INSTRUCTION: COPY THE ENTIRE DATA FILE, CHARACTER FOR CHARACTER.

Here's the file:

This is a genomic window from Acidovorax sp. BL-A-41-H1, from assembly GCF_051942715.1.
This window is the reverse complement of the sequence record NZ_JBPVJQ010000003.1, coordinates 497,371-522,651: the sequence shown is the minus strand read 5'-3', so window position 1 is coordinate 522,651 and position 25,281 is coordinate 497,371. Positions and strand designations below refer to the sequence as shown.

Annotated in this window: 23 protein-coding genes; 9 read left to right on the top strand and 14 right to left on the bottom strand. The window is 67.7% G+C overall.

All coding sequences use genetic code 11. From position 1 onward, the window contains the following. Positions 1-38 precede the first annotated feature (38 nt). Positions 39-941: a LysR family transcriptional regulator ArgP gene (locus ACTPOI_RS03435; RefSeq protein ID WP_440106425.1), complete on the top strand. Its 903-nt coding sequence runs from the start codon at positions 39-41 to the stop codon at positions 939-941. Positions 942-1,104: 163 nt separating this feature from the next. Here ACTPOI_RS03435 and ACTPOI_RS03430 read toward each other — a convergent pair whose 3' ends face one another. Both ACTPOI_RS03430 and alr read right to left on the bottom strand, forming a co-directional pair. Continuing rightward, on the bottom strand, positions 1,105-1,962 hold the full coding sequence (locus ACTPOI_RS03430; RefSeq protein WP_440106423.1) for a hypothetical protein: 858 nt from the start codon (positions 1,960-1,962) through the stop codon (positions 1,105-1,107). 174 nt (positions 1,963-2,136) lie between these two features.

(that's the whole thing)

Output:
This is a genomic window from Acidovorax sp. BL-A-41-H1, from assembly GCF_051942715.1.
This window is the reverse complement of the sequence record NZ_JBPVJQ010000003.1, coordinates 497,371-522,651: the sequence shown is the minus strand read 5'-3', so window position 1 is coordinate 522,651 and position 25,281 is coordinate 497,371. Positions and strand designations below refer to the sequence as shown.

Annotated in this window: 23 protein-coding genes; 9 read left to right on the top strand and 14 right to left on the bottom strand. The window is 67.7% G+C overall.

All coding sequences use genetic code 11. From position 1 onward, the window contains the following. Positions 1-38 precede the first annotated feature (38 nt). Positions 39-941: a LysR family transcriptional regulator ArgP gene (locus ACTPOI_RS03435; RefSeq protein ID WP_440106425.1), complete on the top strand. Its 903-nt coding sequence runs from the start codon at positions 39-41 to the stop codon at positions 939-941. Positions 942-1,104: 163 nt separating this feature from the next. Here ACTPOI_RS03435 and ACTPOI_RS03430 read toward each other — a convergent pair whose 3' ends face one another. Both ACTPOI_RS03430 and alr read right to left on the bottom strand, forming a co-directional pair. Continuing rightward, on the bottom strand, positions 1,105-1,962 hold the full coding sequence (locus ACTPOI_RS03430; RefSeq protein WP_440106423.1) for a hypothetical protein: 858 nt from the start codon (positions 1,960-1,962) through the stop codon (positions 1,105-1,107). 174 nt (positions 1,963-2,136) lie between these two features.